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The Honolulu Advertiser

Updated at 4:45 p.m., Monday, April 16, 2007

Watada's father becomes outspoken critic of Iraq war

Associated Press


Army Lt. Ehren Watada, left, walks with father, Bob Watada; his stepmother, Rosa; and attorney, Eric Seitz, during a lunch break in an Army hearing concerning Watada's refusal to deploy to Iraq, at Fort Lewis, Wash., last August. Bob Watada has been touring the country to gain support for his son.

AP library photo | August 2006

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HONOLULU — Since Army 1st Lt. Ehren Watada refused to go to Iraq, his father has become an outspoken critic of the war, touring the country to gain support for his son.

Bob Watada, a 67-year-old retired state official, said after his son, Ehren, became the first military officer to face a court-martial for publicly refusing to deploy to Iraq, his life dramatically changed.

He researched events leading up the war, started criticizing the Bush administration on its reasons for invading Iraq, and then traveled across the country for much of the past year with his wife to speak about his son and raise money for legal costs.

"It was because of him that I've gone out and educated myself," said Bob Watada, who served as executive director of Hawai'i's Campaign Spending Commission for a decade. "I've given literally hundreds of speeches. If it wasn't for my son I wouldn't have read all these books."

The soldier's father talked about his anti-war activities at a Society of Professional Journalists regional meeting in Honolulu during the weekend.

Ehren Watada, 28, refused to deploy with his unit last June because he believes the war is illegal and didn't want to commit acts which he felt could be war crimes. He faces charges of missing movement and conduct unbecoming an officer — and could be sentenced to a dishonorable discharge and six years in prison if convicted.

He faces a second court-martial July 16 after his first trial in February ended abruptly when the judge, Lt. Col. John Head, said he did not believe the soldier fully understood a pretrial agreement he signed admitting elements of the charges.

As part of that agreement, the Army had dropped two of the charges against him, lowering his potential sentence to four years.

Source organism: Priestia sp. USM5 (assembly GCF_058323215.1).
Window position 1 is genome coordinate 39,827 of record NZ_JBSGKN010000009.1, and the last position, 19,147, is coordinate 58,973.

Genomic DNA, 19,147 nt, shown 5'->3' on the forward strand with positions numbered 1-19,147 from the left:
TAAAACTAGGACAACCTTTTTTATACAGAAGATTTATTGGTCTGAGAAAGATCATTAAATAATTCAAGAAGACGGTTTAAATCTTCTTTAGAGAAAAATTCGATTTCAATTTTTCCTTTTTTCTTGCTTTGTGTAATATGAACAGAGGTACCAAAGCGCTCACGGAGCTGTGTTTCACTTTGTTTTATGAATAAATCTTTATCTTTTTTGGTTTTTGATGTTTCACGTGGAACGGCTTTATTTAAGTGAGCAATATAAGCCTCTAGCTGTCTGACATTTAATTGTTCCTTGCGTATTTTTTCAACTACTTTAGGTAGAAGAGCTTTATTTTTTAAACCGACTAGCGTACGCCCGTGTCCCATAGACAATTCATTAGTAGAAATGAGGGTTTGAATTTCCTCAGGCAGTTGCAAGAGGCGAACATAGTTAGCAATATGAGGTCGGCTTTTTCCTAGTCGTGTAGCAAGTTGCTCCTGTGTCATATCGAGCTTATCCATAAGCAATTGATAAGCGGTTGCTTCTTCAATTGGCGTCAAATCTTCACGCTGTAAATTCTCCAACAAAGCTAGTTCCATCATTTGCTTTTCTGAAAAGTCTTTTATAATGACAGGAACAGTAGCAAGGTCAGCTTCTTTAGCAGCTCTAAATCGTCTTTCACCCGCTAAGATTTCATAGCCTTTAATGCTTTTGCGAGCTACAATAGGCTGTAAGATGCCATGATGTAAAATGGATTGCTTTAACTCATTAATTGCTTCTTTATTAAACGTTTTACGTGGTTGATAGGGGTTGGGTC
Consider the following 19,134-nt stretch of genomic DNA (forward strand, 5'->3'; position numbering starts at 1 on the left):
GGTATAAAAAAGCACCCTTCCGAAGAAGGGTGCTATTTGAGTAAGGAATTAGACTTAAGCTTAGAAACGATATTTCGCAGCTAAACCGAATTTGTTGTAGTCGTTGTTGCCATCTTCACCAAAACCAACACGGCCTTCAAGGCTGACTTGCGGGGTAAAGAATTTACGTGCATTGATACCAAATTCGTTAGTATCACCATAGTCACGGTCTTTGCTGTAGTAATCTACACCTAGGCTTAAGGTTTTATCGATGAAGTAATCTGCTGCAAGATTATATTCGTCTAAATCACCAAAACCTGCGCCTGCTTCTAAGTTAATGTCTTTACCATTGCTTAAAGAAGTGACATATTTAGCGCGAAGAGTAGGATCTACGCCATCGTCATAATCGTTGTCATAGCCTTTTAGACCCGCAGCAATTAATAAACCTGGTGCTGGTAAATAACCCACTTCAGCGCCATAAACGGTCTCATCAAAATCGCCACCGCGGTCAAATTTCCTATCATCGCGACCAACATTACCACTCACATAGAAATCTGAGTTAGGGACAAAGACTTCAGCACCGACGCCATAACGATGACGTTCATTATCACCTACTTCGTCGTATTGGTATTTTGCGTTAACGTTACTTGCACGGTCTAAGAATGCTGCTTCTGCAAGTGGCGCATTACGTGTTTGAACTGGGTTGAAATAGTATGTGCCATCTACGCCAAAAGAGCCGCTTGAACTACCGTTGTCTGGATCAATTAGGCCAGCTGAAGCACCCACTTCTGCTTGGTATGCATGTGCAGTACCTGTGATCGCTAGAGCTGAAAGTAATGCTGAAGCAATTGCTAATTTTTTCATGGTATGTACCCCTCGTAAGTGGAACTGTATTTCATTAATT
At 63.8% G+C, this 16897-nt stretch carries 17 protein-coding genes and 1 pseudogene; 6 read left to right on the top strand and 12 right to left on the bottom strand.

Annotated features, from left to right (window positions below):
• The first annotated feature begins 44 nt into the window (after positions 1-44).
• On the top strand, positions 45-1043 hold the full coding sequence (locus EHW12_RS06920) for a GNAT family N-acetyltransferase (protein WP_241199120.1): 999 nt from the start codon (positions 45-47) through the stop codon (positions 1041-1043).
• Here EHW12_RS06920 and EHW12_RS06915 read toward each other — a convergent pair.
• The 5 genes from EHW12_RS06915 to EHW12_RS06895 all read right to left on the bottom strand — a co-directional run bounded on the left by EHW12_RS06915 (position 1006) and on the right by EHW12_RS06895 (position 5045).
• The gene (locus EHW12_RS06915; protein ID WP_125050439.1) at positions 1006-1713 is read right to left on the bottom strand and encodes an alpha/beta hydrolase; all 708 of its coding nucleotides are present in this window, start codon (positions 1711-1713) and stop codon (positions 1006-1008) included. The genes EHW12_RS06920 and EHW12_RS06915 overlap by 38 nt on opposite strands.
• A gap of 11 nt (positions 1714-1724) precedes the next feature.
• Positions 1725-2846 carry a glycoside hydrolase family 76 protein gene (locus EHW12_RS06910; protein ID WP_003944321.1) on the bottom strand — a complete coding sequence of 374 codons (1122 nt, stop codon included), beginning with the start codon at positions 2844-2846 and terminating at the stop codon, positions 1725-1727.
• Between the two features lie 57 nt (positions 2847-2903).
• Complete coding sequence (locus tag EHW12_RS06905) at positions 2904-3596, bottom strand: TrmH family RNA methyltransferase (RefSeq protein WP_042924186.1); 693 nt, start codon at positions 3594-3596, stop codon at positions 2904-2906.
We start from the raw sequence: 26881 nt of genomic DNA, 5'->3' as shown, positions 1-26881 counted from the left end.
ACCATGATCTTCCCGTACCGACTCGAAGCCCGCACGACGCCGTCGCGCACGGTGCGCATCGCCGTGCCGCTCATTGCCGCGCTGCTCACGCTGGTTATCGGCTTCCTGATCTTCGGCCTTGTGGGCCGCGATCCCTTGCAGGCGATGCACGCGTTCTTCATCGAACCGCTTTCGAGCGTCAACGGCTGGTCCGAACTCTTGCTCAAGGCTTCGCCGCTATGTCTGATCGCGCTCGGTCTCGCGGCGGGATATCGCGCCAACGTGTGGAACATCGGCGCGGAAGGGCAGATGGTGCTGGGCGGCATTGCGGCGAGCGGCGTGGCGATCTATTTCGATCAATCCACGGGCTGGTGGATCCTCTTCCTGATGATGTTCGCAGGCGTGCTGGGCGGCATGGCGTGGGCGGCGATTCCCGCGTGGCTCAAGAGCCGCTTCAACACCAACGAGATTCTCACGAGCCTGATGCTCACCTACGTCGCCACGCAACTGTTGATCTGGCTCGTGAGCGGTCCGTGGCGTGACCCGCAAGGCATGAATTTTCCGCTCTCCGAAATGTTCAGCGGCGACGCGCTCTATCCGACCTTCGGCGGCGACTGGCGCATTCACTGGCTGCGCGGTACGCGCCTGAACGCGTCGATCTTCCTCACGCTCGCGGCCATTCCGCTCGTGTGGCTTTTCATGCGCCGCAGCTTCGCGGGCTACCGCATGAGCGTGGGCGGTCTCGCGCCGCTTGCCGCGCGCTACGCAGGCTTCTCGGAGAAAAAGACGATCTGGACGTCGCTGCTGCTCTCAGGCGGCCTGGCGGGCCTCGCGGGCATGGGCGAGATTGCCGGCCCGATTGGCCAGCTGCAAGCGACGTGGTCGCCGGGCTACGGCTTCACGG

His lawyers have advised him to no longer talk about the case, his father said.

"My son has somewhat backed off a little bit," Watada said. "He's somewhat become afraid of what people are going to do to him right now. He's become very cautious."

Bob Watada, however, continues to attract attention despite cutting many of his appearances after his wife, Rosa, had a stroke. He sometimes brings DVDs of documentaries on the war to hand out and is candid about his son's situation.

He still gets about 30 e-mails a day and sometimes is recognized by people when out in public, he said.

Watada, who had seven brothers in the military, also opposed the Vietnam War, served in the Peace Corps in Peru, and extended his education to avoid the draft, claiming that war was illegal.

He said he discussed his opinions on war with his son when Ehren had decided to join the Army.

"He felt there were terrorists out there and he wanted to do his part," Watada said of his son.

Both of the accused soldier's parents have remained supportive, crisscrossing the nation to speak after canceling a move to Japan, where they had planned to spend a few years.

"We saw that there are a lot of beautiful places in this country," Watada said.

While the Watadas spoke against the war in Oregon, they visited Eugene where they found friendly people, beautiful pine trees and lush valleys and a comfortable climate. The couple also discovered a farm house, where they plan to move in May.

"Because of Ehren I discovered my paradise," Watada said.